The nation's leader is the absolute eye-catcher. His co-accused, Joshua Sang, not only sits further away, but is such a short man that, while seated in a chair, he can barely see the desk. Presiding judge Chile Eboe-Osuji opens the hearing.-The Nigerian law expert, a man with a distinct heavy voice and an impressive CV with previous posts such as legal advisor to the UN High Commissioner for Human Rights, head legal affairs for the judges of the Rwanda Tribunal, counsel with the prosecution at the Special Court for Sierra Leone and a PhD from the University of Amsterdam, starts to speak. 

 With visible delight he will guide the trial, assisted by two fellow judges. (Trendafilova is a judge with the section that handles cases in the pre-trial phase; but when cases enter the trial phase another set of judges oversees these proceedings). After an introduction describing the history of the case, Eboe-Osuji addresses the Kenyan deputy president. 'Mr Ruto, please rise to take your plea. William Samoei Ruto, you have been charged in count 1 with murder, constituting a crime against humanity,' he says. 'How do you plead, guilty or not guilty?' 'Not guilty,' Ruto answers with a remarkably soft voice.' In count 2 you have been charged with deportation or forcible transfer of population,' the judge continues. 'How do you plead, guilty or not guilty?' 'Not guilty.' 'In count 3 you have been charged with persecution.' 'Not guilty.' 'Thank you very much. You may resume your seat,' says the judge, who then turns to Sang.·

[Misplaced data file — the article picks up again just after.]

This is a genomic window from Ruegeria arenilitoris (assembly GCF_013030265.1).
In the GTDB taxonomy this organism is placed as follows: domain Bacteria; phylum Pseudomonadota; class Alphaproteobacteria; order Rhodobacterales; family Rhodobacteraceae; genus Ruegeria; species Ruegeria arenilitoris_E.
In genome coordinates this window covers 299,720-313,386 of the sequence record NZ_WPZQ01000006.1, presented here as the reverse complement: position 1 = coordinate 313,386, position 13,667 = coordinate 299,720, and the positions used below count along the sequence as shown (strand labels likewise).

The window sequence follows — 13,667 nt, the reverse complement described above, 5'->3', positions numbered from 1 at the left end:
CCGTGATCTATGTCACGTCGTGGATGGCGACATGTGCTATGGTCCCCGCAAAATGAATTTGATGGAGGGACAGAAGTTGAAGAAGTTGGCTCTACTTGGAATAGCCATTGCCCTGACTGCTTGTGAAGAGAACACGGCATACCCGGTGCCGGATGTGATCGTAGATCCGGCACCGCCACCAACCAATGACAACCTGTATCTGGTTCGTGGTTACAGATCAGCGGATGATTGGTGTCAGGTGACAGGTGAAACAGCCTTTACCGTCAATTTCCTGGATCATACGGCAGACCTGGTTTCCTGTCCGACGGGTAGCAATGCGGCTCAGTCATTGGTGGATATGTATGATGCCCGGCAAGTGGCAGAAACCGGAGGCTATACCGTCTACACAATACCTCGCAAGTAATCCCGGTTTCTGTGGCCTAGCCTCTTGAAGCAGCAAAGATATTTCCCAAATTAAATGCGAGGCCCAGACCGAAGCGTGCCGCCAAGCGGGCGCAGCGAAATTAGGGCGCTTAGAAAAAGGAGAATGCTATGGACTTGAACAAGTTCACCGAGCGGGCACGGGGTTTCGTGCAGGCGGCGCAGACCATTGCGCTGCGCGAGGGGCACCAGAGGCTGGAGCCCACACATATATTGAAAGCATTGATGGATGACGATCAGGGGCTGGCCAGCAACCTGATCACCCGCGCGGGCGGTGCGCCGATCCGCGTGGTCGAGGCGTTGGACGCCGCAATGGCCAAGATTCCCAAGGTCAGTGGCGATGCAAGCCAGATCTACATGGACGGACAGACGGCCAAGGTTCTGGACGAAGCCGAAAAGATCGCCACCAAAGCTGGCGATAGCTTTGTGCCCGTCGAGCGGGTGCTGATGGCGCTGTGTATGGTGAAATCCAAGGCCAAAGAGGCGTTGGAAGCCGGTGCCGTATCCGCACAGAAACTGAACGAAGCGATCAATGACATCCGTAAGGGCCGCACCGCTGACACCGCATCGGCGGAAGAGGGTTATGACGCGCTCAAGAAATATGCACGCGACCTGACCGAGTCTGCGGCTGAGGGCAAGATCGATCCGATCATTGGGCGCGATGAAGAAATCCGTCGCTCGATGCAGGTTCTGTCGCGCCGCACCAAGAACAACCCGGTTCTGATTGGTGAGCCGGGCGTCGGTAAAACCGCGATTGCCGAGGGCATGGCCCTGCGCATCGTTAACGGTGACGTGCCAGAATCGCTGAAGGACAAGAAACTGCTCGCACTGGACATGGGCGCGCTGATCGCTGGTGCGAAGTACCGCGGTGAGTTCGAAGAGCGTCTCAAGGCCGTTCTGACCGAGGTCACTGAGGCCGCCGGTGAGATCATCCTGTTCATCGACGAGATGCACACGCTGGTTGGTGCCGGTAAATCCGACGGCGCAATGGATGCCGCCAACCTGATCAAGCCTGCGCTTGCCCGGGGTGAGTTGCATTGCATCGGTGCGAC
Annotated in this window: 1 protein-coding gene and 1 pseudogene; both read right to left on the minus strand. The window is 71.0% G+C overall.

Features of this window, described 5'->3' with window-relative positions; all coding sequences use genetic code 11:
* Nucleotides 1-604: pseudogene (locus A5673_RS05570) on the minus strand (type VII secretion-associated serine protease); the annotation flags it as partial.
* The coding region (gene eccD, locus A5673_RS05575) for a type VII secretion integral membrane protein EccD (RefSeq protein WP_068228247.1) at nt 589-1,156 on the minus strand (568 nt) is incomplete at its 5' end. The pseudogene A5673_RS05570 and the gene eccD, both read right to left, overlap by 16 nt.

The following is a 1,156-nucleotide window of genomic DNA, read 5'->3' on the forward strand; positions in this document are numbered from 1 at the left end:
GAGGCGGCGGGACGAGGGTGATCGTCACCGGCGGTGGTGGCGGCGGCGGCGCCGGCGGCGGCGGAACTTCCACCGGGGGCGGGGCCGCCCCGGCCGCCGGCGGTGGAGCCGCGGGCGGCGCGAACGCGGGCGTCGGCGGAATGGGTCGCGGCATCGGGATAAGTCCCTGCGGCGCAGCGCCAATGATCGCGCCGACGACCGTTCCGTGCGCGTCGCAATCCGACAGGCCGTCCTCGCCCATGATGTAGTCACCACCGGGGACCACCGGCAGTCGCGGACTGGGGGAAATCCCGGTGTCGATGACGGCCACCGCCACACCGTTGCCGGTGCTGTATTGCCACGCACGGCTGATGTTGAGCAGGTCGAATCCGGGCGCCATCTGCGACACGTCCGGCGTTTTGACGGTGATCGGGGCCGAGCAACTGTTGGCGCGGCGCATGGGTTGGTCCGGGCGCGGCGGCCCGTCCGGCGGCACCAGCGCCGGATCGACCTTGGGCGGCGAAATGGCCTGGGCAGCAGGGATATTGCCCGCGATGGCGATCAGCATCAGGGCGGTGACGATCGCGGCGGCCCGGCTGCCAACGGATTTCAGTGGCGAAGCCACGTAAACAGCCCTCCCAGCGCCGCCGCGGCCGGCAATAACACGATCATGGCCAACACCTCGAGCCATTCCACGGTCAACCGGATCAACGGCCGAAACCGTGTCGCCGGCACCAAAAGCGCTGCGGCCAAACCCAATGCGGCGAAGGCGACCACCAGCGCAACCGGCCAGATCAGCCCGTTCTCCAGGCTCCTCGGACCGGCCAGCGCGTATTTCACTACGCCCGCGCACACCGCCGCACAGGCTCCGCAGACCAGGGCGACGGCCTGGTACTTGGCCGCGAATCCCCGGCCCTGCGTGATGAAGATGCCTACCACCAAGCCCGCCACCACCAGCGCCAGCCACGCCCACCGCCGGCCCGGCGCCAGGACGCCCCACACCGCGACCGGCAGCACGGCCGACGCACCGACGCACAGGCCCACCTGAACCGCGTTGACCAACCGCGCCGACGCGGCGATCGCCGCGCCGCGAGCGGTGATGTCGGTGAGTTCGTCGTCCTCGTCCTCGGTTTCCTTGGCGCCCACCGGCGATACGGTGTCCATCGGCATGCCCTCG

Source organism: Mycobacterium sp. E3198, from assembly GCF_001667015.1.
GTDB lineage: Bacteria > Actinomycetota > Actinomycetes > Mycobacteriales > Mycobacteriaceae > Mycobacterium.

The broadcaster - facing the same charges - will also plead 'not guilty.' As the driving force behind the trial, prosecutor Bensouda is given the floor to start with her opening statement. 'It is difficult to imagine the suffering or the terror of the men and the women and children who were burned alive, hacked to death, or chased (from their homes by armed youths,' she recalls the violence that erupted after the elections of December 2007. While Bensouda describes the terrible-fate of ordinary citizens, the suspects listen carefully to her address. But when she refers to Ruto and 'his syndicate of powerful allies,' the deputy president is given a note by one of his lawyers and starts to laugh. Undisturbed the prosecutor continues her statement.